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Russia in the Bible?
Our attention is centered upon Ezekiel 38. This chapter, which is often linked with Daniel 11, has been a particular focus for Bible students in all ages. And no wonder, for it is one of the most dramatic chapters in the Bible. It portrays God’s people of Israel gathered back to their own land in the latter days, and then being attacked by a large confederate army led by Gog of the land of Magog. The main invading force comes from the north. The AV says they come from “the north parts”, but more recent translations render this as “far north” or “the recesses of the north” or “uttermost parts of the north”.
Gog of the Land of Magog
“Gog of the land of Magog.” Such is the descriptive name given by the inspired prophet to the leader of the great Northern host which will invade Palestine in the latter days.¹
Further Notes on Gog of the Land of Magog
We are grateful to our good friend R. Overton for the following extracts from “The Geographical System of Herodotus” written in 1830 by Major James Rennell, Surveyor-General in Bengal.
Or Perhaps “the Prince of Rosh"
Being an adherent of the “Russian” view of Ezekiel chapters 38 and 39, I would like to give my reasons for accepting the rendering of the Hebrew word “Rosh” of ch. 38:2 and 39:1 as a proper name. It is quite true that Jerome, in his Latin Version of the 3rd century A.D. translates that word by “capitis” (“chief”). But, as Dr. [John] Thomas remarks,¹ Jerome did not feel authorised to reject altogether the idea that it was a proper name; and therefore he inserts, after “capitis,” the bracketed words (“sive Rosh”), “or perhaps Rosh”.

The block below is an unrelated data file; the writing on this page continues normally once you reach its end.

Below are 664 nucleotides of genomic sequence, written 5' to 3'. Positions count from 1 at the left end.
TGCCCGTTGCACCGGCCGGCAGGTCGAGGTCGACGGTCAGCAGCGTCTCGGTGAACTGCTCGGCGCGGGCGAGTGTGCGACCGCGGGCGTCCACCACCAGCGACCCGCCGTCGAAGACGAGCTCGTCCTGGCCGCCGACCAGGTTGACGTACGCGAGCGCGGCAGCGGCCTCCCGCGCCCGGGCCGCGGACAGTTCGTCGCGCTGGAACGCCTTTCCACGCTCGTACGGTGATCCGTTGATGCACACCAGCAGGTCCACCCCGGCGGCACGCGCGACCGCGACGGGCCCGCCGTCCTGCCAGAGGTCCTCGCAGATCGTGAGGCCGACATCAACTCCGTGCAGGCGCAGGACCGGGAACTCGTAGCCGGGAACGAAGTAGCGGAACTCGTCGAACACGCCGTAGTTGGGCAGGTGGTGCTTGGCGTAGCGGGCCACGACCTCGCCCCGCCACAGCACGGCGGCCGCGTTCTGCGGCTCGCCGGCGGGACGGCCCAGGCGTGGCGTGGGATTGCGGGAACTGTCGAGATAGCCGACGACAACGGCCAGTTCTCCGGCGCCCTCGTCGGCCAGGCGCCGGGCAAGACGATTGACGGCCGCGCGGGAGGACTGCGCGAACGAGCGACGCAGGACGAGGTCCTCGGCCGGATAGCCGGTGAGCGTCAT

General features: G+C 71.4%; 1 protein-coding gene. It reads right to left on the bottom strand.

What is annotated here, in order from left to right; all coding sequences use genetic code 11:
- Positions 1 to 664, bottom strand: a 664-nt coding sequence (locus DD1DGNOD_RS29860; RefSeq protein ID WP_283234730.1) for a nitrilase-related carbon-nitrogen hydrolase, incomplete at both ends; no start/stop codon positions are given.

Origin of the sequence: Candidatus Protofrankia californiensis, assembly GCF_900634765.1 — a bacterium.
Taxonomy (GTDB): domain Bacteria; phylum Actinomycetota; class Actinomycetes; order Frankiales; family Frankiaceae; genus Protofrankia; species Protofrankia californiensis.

Gog and Magog
Gog and Magog (/ɡɒɡ/; /ˈmeɪɡɒɡ/; Hebrew: גּוֹג וּמָגוֹג Gog u-Magog) in the Hebrew Bible may be individuals, peoples, or lands; a prophesied enemy nation of God’s people according to the Book of Ezekiel, and one of the nations according to Genesis descended from Japheth son of Noah.
Magog (/ˈmeɪgɔːg/; Hebrew מגוג [maˈgog], Greek Μαγωγ) is the second of the seven sons of Japheth mentioned in the Table of Nations in Genesis 10. It may represent Hebrew for “from Gog,” though this is uncertain.